China and it’s idea of communism is slowly evolving
Xi Jinping recently announced that he likes to put his faith in the Chinese dream: but what is it? To put it simply it is an ideology that firmly follows the foundations of Chinese Communist culture: the ruling party of China was established in 1921 and under the leadership of Mao Zedong they pursued heavy development, with the help of industries and extra income from peasants.
Mao grew his own brand of Communism and called it Maoism. Too much industrialization to grow China eventually sacrificed many to starvation but his boldness in hunting his enemies is still worth appreciating. China today is interested in modernism and preserving it’s classical traditions. The Chinese Communist Party wants to see itself as one of the dominant powers in the world of politics but that is so tough to do.
Once humiliated as an independent nation and after falling into poverty from riches, now it is littered with fast trains and statues of Confucius. Traditionally, it is tough to comprehend how much Xi wants to preserve the past and grow the Chinese state despite his chants about family roles and individualism and its positive relationship with China.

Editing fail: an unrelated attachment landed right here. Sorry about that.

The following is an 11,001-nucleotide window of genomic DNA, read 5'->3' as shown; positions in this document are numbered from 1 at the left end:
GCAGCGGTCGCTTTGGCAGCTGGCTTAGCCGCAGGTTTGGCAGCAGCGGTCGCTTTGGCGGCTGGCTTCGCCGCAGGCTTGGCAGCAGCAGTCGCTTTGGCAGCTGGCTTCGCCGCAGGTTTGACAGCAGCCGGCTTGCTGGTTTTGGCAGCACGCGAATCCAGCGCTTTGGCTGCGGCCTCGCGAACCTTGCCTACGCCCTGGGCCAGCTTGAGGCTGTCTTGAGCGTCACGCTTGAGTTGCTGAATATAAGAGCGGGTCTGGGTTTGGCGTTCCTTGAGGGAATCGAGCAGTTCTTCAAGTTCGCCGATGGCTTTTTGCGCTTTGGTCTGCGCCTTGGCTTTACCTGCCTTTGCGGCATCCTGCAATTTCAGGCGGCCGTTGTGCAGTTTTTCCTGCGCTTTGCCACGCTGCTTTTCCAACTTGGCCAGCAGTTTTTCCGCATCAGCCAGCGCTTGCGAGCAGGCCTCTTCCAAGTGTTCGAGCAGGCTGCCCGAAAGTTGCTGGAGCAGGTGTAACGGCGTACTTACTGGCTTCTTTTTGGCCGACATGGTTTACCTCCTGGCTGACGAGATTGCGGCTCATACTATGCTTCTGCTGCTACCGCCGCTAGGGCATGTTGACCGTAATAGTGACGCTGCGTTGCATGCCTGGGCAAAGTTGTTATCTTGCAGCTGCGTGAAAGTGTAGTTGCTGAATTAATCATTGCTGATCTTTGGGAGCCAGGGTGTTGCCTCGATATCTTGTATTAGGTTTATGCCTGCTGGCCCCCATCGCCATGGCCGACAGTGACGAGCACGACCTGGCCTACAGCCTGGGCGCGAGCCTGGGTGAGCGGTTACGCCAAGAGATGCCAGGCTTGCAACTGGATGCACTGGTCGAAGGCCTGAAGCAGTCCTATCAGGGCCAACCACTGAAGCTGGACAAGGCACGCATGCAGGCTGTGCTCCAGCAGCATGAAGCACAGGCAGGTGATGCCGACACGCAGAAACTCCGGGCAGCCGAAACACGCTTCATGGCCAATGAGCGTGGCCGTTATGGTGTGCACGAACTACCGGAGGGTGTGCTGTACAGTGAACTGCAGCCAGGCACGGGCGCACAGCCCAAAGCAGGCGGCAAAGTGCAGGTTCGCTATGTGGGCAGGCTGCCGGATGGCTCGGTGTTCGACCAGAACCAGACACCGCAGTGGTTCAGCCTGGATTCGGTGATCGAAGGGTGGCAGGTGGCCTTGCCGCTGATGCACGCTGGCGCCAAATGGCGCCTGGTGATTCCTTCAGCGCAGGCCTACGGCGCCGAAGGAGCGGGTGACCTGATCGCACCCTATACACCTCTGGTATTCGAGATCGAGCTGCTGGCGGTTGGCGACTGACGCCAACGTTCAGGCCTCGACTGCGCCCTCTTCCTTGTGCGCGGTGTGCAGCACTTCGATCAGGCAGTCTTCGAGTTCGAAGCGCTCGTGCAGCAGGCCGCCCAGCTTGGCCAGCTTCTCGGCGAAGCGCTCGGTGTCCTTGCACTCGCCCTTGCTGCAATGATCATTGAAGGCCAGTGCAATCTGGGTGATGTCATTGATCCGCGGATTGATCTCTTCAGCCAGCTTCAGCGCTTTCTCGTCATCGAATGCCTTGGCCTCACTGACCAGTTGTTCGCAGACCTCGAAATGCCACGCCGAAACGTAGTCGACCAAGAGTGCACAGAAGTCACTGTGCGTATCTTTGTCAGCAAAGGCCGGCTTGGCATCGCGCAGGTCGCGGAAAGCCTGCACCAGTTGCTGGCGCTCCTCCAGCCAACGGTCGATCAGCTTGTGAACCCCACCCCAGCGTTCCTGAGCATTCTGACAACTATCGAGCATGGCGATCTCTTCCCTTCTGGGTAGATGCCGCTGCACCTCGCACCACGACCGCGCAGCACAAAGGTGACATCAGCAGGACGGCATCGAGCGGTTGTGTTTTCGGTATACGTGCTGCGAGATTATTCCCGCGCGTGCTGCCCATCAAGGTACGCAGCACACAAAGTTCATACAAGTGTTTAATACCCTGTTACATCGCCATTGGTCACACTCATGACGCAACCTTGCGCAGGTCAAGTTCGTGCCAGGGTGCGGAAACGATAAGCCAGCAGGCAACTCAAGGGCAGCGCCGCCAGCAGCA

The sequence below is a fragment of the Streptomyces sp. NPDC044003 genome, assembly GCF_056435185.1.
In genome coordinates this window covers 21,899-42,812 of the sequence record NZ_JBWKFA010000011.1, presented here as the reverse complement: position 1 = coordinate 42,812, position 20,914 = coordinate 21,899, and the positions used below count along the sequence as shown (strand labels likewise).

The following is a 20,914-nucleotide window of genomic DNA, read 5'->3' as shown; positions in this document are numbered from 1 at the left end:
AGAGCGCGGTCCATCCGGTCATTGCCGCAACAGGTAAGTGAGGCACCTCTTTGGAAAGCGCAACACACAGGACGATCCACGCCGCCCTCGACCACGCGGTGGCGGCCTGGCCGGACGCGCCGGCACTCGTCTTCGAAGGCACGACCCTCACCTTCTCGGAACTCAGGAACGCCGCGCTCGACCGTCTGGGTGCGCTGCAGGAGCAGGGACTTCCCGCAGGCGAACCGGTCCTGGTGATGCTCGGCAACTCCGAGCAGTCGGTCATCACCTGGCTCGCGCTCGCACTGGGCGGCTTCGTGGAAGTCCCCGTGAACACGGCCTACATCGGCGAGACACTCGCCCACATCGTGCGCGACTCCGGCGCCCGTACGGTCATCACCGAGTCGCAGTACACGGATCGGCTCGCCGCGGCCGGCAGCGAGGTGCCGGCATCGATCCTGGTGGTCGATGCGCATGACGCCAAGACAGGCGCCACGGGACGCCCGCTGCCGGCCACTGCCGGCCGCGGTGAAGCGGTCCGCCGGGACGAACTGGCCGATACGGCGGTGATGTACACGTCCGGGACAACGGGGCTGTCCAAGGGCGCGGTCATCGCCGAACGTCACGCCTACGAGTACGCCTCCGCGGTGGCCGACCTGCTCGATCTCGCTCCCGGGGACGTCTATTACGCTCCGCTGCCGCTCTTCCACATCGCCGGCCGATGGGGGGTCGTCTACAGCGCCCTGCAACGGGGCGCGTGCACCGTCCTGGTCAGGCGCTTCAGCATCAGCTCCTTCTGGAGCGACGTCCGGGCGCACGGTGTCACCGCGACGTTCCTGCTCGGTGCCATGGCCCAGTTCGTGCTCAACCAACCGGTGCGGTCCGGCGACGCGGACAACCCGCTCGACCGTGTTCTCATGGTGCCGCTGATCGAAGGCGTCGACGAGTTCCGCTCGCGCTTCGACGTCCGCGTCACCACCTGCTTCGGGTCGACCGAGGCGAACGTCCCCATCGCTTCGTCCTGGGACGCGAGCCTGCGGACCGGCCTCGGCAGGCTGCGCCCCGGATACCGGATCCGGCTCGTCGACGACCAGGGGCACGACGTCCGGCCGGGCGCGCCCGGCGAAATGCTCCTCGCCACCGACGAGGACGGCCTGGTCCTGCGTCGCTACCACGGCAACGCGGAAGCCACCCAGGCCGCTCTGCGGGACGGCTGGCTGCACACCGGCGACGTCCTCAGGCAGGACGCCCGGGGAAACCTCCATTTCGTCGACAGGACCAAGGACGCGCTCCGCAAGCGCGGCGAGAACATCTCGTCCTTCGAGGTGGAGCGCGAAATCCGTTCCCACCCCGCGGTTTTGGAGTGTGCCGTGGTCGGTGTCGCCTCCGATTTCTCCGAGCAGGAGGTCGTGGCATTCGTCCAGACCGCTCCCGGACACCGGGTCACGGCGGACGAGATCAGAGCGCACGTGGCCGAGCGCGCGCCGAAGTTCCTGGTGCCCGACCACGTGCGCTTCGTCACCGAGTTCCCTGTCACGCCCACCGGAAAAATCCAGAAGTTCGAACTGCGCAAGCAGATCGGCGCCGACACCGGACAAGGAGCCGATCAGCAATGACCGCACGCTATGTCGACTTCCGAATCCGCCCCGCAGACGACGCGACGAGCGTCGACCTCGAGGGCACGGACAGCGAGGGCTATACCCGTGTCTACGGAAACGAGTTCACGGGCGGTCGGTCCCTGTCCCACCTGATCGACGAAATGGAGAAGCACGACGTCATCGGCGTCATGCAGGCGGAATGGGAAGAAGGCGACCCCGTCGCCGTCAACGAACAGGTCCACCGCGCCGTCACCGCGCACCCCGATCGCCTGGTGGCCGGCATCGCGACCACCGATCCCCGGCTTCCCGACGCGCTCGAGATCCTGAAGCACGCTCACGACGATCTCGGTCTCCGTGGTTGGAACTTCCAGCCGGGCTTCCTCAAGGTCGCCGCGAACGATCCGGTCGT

Mao was influential in protecting his country from outside influence, such as that from Japan and the West – they could not control as many ports as before! But his industrialization efforts also gave rise to famine and poor agriculture harvesting. Although, the wonders of Marxism cannot be spoken enough off and what it did to identify ‘the struggles of numerous classes’, it is always tentative steps or too much industrialization, sans sufficient risk assessment that greets you over national interpretations of Communism in various states.